To the real world, the adult world, it was just a sand pit. To me, it was, is, always will be, Paradise Valley.
One of my earliest, dimmest memories - I must have been about three - is of my grandfather taking me by the hand and walking to the valley. Standing at its rim, it looked like the Grand Canyon snaking off to the horizon. We looked down on the treetops below, a very unique view for someone my age, and then slowly meandered around its circumference. I remember his hand enveloping mine, as bony as it was strong. He told me the history of the place: a sand pit, long abandoned; now a play place for children by day, teens by night. I wrinkled my brow, did teens play?
I had a lot to learn.
Being well over six feet, he was forever ducking under the branches that united to form the green tunnel we ambled through. Me, I picked the wildflowers that carpeted every speck of the open earth that rolled and swayed around us. As the shadows lengthened, even mine got tall, so it had to be late, they spilled into the valley, filling it with darkness; time to leave. We plodded back to their cottage where I presented grandmother with my mangled bouquet. You'd have thought I was Bert Parks crowning her Miss America. For those of you of the "Internet Generation", I guess I should say: she was like a singer on "American Idol" getting a good review from Simon. She proudly displayed those flowers in a chipped old vase she kept around for just such an occasion. With seven grandsons, she got a lot of wilting wildflowers.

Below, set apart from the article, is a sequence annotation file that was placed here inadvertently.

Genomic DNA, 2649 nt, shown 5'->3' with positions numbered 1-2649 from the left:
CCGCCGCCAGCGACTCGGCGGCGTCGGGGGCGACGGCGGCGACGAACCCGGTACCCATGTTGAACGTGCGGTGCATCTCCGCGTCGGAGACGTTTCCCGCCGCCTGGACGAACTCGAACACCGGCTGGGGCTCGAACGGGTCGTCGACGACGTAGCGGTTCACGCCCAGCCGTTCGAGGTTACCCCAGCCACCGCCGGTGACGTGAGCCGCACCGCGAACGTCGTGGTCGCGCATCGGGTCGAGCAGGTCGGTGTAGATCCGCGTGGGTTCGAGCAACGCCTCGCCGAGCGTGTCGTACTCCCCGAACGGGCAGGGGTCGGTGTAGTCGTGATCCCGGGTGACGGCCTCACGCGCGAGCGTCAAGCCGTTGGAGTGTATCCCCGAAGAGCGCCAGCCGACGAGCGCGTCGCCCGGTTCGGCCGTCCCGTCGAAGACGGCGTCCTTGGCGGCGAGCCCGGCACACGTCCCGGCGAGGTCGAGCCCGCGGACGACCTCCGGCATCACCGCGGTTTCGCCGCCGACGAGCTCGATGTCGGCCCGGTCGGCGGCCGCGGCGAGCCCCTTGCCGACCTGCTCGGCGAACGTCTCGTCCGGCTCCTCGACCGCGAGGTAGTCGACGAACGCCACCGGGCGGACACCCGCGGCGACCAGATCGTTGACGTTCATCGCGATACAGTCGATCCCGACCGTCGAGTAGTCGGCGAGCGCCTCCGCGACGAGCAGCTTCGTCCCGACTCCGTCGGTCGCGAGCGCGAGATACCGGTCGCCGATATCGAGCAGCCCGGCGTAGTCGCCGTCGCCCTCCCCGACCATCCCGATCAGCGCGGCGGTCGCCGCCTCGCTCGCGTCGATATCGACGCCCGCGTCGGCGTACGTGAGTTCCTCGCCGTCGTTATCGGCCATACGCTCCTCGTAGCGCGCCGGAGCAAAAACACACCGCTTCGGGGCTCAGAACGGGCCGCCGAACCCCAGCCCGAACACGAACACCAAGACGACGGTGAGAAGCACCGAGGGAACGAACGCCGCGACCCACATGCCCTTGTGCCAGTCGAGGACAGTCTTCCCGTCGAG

Ten years later, Dad and I moved into the cottage. I don't need to tell you why that was, do I? The first day, I went for a walk with my faithful dog Rex. I didn't know where the valley was, but my feet remembered. Standing at the rim, I was struck by how small it had gotten. Someone must have filled in part of it! I walked its perimeter; strange how the path hadn't changed. It still slithered and angled and rambled around bushes and trees, and oh yes, those flowers too; they were still the same. Although, I did notice the trees had been lowered.
We tramped down the slope. Rex raced ahead, me leaning back to keep from falling forward. Dust and dirt fluttered up to polish my sneakers. I truly thought I'd end up flat on my back; so far did I have to bend. Rex was in paradise. He darted about, over the tiny dirt bluffs, through the thick brush, rolled in the dew-covered grass and lifted his leg against every tree he found. How does a little Jack Russell Terrier have such a big bladder?